Overproduction is one of the fashion industry’s dirtiest and most confounding issues, and it’s particularly prevalent in the low-cost, mass-manufactured fast fashion sector. Unsold ‘dead stock’ is expensive for retailers to house. Much of it ends up in landfill or, occasionally, incinerated. But this is a practice that extends to the very top of the industry, too. Some may remember the public furore that erupted when Burberry burned off some $50 million worth of unsold stock to avoid potential counterfeiting. These conventions are both morally problematic and environmentally unsound. But, so long as the industry feeds our rapacious hunger for the ‘new’, these methods of disposal are likely to continue.
"The slow fashion movement offers a quiet alternative, and Melbourne-based brand Kalaurie is championing it with its timeless aesthetic and made-to-order model. Founded by Kalaurie Karl-Crooks, the brand produces garments by hand from its Melbourne studio, making only what’s purchased. This effectively eliminates unwanted stock from the equation and means textiles are used more resourcefully, as each piece is hand-cut and sewn to order—a process that requires between 1-3 weeks.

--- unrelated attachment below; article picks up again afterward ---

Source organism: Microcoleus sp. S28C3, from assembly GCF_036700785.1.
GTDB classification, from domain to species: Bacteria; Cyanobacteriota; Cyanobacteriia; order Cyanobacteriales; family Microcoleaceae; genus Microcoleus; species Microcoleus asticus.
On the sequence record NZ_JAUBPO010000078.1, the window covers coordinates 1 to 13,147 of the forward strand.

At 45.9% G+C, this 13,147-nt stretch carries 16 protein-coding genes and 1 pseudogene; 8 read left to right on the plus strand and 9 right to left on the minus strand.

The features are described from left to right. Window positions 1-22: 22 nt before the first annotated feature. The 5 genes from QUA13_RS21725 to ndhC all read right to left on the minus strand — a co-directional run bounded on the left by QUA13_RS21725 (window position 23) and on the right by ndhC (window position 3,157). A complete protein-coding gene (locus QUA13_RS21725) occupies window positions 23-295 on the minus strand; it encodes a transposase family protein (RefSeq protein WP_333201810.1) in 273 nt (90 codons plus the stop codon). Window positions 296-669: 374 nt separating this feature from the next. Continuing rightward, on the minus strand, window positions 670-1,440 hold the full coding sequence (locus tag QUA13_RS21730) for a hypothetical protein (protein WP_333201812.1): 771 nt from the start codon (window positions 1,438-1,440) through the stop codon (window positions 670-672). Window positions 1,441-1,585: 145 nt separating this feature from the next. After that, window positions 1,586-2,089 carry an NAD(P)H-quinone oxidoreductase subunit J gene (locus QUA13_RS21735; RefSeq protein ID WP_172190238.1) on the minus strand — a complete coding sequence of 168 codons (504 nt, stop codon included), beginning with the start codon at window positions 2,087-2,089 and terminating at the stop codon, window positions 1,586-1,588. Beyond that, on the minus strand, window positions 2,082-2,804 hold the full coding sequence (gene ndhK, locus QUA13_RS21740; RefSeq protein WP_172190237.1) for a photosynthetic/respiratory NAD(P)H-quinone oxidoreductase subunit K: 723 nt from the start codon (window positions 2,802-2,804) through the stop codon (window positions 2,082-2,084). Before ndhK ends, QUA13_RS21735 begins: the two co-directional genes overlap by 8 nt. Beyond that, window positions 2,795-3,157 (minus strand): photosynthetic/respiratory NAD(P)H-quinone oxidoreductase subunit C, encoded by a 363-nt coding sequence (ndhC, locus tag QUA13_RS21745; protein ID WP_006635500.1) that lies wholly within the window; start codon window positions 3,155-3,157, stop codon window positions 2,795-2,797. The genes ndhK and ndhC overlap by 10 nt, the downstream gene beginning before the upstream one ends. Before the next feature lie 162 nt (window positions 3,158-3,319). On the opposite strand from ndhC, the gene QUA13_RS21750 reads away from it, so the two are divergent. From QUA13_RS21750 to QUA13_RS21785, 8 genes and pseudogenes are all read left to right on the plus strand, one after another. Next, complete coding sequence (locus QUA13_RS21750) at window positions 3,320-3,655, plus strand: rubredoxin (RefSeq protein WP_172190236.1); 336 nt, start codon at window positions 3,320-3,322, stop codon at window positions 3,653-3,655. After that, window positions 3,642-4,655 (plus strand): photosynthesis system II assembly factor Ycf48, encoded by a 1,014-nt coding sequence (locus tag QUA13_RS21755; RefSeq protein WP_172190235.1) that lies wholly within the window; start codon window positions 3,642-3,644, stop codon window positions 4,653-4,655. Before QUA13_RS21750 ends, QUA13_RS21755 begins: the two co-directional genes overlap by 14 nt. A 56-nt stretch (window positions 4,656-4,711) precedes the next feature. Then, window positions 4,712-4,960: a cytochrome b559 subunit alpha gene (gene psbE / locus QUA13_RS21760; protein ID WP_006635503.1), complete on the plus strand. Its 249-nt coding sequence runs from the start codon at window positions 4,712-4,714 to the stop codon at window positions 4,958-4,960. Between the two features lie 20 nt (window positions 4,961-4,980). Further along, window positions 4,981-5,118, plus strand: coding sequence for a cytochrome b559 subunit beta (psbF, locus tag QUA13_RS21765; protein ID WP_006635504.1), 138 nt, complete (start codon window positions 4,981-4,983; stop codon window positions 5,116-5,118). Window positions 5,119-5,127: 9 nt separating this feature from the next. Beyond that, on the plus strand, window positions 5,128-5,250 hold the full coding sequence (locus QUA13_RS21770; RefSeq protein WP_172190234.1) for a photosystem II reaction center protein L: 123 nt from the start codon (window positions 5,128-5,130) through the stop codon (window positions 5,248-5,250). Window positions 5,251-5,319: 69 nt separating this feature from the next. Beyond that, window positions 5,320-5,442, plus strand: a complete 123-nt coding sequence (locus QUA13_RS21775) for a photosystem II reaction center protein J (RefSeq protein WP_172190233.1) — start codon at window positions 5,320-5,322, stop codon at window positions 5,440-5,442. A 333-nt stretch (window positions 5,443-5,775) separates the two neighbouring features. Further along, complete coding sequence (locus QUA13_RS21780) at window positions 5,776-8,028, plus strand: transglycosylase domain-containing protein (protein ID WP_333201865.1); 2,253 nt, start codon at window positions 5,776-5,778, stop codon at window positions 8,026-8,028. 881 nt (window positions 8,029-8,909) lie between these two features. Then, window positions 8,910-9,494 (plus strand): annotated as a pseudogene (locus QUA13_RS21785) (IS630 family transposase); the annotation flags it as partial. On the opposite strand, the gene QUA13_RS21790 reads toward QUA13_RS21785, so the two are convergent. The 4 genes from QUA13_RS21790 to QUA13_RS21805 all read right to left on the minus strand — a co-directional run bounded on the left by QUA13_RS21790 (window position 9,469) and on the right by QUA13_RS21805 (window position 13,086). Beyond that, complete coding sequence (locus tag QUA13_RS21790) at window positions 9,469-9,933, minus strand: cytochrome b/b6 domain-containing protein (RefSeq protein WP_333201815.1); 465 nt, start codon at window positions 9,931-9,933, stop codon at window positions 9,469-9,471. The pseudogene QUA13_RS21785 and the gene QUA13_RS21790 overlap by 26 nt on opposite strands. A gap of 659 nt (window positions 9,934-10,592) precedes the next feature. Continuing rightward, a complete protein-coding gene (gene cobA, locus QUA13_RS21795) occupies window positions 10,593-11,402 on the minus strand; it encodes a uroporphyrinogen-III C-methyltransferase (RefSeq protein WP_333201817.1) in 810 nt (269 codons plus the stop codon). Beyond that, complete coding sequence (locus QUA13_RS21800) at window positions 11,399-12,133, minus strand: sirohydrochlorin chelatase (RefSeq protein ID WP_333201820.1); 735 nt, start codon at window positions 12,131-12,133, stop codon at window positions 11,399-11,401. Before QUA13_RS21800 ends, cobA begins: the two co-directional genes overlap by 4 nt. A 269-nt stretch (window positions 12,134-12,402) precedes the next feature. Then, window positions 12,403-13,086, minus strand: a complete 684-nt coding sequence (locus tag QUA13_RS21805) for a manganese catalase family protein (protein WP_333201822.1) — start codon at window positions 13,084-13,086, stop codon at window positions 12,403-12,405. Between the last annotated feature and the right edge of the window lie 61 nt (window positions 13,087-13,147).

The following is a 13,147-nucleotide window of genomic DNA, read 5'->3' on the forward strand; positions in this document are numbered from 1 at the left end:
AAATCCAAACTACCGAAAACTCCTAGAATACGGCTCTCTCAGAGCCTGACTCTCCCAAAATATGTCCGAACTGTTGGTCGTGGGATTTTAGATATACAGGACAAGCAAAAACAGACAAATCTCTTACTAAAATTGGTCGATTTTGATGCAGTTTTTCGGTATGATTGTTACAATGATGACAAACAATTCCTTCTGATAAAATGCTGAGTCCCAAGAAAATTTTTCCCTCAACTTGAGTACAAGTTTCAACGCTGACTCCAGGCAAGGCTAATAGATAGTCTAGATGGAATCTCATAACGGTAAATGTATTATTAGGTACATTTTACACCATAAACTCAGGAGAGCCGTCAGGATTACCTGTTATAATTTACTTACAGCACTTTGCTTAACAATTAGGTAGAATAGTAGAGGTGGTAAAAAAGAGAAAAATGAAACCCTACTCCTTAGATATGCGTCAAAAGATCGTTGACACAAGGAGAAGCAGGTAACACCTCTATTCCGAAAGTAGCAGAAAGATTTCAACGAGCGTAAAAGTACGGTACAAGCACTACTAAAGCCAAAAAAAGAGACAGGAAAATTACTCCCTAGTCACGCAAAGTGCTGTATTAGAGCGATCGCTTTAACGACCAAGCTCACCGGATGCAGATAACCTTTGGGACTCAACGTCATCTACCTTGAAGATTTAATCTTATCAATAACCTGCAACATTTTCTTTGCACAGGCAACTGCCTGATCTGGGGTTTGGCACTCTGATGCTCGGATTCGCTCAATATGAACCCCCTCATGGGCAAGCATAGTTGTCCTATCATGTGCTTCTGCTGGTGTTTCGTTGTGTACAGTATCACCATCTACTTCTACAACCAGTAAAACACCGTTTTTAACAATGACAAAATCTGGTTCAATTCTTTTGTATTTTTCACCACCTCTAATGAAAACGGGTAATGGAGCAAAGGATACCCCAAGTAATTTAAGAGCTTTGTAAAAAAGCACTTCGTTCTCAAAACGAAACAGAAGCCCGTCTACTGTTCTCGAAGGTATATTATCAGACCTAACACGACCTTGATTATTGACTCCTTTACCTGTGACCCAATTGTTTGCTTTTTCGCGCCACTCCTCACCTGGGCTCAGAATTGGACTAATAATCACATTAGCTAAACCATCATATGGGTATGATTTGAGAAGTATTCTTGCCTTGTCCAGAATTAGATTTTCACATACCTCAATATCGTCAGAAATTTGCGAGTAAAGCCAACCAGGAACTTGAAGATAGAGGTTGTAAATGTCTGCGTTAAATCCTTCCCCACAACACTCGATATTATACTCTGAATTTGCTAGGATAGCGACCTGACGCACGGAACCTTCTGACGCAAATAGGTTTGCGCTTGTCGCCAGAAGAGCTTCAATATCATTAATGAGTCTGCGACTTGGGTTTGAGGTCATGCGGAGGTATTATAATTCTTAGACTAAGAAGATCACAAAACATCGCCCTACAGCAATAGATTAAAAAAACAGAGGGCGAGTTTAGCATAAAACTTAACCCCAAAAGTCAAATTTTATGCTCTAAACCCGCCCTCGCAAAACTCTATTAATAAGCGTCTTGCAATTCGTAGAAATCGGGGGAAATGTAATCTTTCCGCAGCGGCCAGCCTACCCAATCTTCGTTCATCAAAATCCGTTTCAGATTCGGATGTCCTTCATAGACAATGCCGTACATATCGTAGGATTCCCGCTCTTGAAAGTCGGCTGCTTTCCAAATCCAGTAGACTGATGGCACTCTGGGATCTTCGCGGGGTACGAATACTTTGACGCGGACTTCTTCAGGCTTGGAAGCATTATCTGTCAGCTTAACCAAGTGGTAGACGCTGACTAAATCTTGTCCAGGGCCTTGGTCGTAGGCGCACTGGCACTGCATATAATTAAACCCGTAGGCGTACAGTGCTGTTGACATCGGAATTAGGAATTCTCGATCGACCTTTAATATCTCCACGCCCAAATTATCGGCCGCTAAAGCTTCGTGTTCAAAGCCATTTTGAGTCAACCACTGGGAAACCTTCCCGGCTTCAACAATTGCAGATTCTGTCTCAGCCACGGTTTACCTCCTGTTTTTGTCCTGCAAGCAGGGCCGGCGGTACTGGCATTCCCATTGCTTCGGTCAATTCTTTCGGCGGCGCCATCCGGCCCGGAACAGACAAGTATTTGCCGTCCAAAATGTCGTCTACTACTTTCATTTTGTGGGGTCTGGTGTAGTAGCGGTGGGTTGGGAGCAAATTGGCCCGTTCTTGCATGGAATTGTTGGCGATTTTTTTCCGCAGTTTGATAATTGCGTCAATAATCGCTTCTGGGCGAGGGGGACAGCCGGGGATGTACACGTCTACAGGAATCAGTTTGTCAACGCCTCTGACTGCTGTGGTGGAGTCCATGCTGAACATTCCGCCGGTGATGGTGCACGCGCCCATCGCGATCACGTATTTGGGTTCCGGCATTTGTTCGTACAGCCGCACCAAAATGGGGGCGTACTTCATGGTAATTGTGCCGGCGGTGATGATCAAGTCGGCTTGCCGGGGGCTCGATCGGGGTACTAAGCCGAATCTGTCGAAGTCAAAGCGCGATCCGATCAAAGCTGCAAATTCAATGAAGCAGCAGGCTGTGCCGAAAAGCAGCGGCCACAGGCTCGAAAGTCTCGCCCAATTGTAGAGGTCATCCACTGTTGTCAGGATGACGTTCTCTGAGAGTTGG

Unsurprisingly, this made-to-order model has its own challenges. It’s not easily scaled, and the costs can price some consumers out of opting in to this type of slower consumption. But for those with the time and resources, it encourages a more intimate relationship between the consumer and the clothes; a personal connection that has been lost in our throw-away culture. And it’s in this emotion that Kalaurie has found a following.
Though not showy, Karl-Crooks’s clothes speak in volumes about the Kalaurie woman—private, romantic and self-possessed. Aesthetically, her garments read like tributes to some of Melbourne’s timeless style adages: austere, buttoned-up necklines contrast with playful ruffles. Feminine silhouettes are rendered in classic black and white. David Lynch said, “Just slow things down and it becomes more beautiful.” He may have been talking about music, but as sentiments go, it’s pretty universal—and Kalaurie is making a case for it." - Excerpt by Annie Carroll from recent article on her blog.
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